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Nathan Carliner

The Baltimore Sun

Dr. Nathan Carliner, a cardiologist and University of Maryland School of Medicine professor who practiced at the downtown Veterans Affairs Medical Center, died of bone cancer Tuesday at Johns Hopkins Hospital. The Cross Keys resident was 66.

Born in Baltimore and raised on South Road in Mount Washington, known as "Pill Hill" for the many medical professionals who lived there, he was the son of Dr. Paul Carliner, who in 1947 co-discovered Dramamine.

"My father died of a heart attack at age 46 in 1956. Nathan decided to devote his life to find the solution to the kinds of problems that led to my father's early death," said his brother Mark Carliner, a film writer and producer in Los Angeles.

Dr. Carliner was a 1958 Gilman School graduate and earned a bachelor of science degree at Johns Hopkins University. He was a 1965 Hopkins Medical School graduate.

He completed his internship and residency in internal medicine at Case Western Reserve Medical School in Cleveland, and joined the Army Medical Corps. He was medical service chief at the 3rd Mobile Army Surgical Hospital (MASH) at Binh Thuy in the Mekong Delta during the Vietnam War.

"As one of the more experienced physicians in the hospital, he served as a calming influence and a voice of reason in the midst of a conflict that was most difficult and unsettling," said Dr. Robert W. Peters, chief of cardiology at the Department of Veterans Affairs Medical Center in Baltimore.

Dr. Carliner did additional study in cardiology at Emory University in Atlanta, and with Dr. Leon Goldberg, a pharmacokinetics scholar. He also studied advanced electrocardiography in Tampa, Fla., with another expert, Dr. Henry Marriott.

Dr. Carliner published research papers on clinical pharmacology and later began a biweekly electrocardiography conference at the University of Maryland, which continues.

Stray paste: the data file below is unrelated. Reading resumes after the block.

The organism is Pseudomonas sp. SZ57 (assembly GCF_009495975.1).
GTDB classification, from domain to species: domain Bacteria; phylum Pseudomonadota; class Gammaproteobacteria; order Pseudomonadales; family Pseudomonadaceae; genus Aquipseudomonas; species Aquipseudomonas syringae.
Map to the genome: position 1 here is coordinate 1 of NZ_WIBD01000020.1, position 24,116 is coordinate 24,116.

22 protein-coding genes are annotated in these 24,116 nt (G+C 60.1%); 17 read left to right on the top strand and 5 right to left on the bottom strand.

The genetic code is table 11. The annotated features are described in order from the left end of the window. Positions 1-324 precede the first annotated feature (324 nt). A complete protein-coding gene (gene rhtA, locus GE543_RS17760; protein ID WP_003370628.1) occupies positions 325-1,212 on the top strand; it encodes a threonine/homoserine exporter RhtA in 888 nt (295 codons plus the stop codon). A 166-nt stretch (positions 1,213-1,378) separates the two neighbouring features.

He had moved back to Baltimore in the 1970s and began affiliations with the University of Maryland School of Medicine, where he was a full professor, and with the veterans hospital, where he was associate chief of cardiology and director of noninvasive cardiology services.

He continued his interest in clinical research and authored or co-authored numerous scientific publications. He served as a reviewer for scientific journals and was an editorial board member of the Journal of the American College of Cardiology.

"He was a superb clinician and role model. His advice was regularly sought by many of his co-workers and former trainees," Dr. Peters said yesterday.

Colleagues said Dr. Carliner stressed the humanistic aspects of medical practice and served on numerous committees to help mentor medical students and post-graduate trainees.

Friends said Dr. Carliner filled his home with classical music recordings. He had season tickets to the Baltimore Symphony Orchestra.

"He had a wonderful ear for music - he had an ear that could hear things that other people could not," his brother said. "His ear was also a tremendous asset for his diagnostic work. In his medical work, he could hear subtle anomalies which he could then describe and use in his teaching."

Funeral services were held yesterday in Pikesville.

Survivors also include a sister, Esther Carliner Viros of Paris, and four nephews.

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